The last thing that I've wanted, which I finally got, is a USB microscope.  I caved when I saw this one for only $27 since that's "what the heck" money, and to my surprise it's relatively easy to use (even on Linux) and has decent quality.  To get it working on Linux I had to install guvcview, which worked like a charm.

The microscope claims "20x-200x magnification", but it looks like the magnification is fixed at 20x and then I presume their software will do 10x magnification if you want.  The stand that comes only gives you enough space to barely keep the microscope above a circuit board with its components; I did some testing, and it looks like the maximum focal length is about a foot, so it's capable of taking much wider pictures if you can somehow keep it steady.  All the photos I took are at more-or-less maximum detail.

Here's a sample pic, of some hot-fixing I did on the board I was playing around with:


There were orginally four capacitors in a row here, but I took these two out and shorted them, and used some component leads to help the solder bridge the gap.

One thing that I check the most is the soldering quality on SMD parts.  Here's a pic showing some of that:


Unfortunately I'm not sure that this works so well for that purpose; I'm not sure what the biggest issue is, whether it's the glare from the LED backlight, or maybe if it's just a limit of using a mono-microscope instead of a bi-microscope (not sure what the actual terms are), which limits the perception of depth.  Here's a test with the backlight off, that I took to see if that reduced the glare:


I tried to not disturb the alignment, but it's basically impossible to keep the microscope exactly steady as you make any adjustments to it, such as changing the backlight power, or changing focus.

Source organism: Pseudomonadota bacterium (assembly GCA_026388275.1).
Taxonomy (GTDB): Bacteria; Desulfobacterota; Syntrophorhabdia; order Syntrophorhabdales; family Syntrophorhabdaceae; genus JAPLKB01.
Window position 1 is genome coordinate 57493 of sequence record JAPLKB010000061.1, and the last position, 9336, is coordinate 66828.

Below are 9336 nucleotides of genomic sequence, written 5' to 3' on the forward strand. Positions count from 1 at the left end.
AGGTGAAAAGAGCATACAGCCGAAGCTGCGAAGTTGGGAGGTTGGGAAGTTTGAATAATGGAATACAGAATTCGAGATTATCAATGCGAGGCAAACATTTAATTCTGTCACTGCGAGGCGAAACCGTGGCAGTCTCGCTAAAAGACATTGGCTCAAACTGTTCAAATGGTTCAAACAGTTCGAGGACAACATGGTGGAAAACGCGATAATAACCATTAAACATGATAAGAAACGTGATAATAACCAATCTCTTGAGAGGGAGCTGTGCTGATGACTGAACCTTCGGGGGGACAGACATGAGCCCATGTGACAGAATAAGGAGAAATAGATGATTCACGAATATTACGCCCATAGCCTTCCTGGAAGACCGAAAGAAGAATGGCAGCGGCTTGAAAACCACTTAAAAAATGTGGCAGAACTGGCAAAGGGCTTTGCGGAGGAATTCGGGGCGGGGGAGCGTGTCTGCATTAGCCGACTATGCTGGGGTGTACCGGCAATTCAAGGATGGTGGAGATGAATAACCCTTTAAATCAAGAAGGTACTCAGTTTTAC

And lastly, a picture of where there was a fire:


For this picture I moved my lamp closer to the board and used that instead of the LED light, which I think gave a much nicer picture, though there is a big shadow from the microscope itself.


I'm not sure how much I'll be using this, but so far it's been fun.




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Brookstone’s “Bluetooth-Enabled Smart Fork”

Can't make this up:

The smart fork that coaches you into healthier eating habits.
The HAPIfork is the world’s first smart fork. It’s an electronic fork that lights up and vibrates when you are eating too fast. As it takes 15-20 minutes to feel satisfied, by simply slowing down your pace while eating, you will consume fewer calories.

Pair with your smartphone or tablet over Bluetooth® to see your eating stats in real time.
Download the HAPIfork app for iOS or Android and connect it to your device via Bluetooth® to check:

  • How long it took to eat your meal
  • The number of "fork servings" (each time food is brought to the mouth) per minute
  • A timer to help you pace your fork servings
  • Actual intervals between fork servings
  • Your success rate and overspeed ratio

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Treasuries are a Giffen good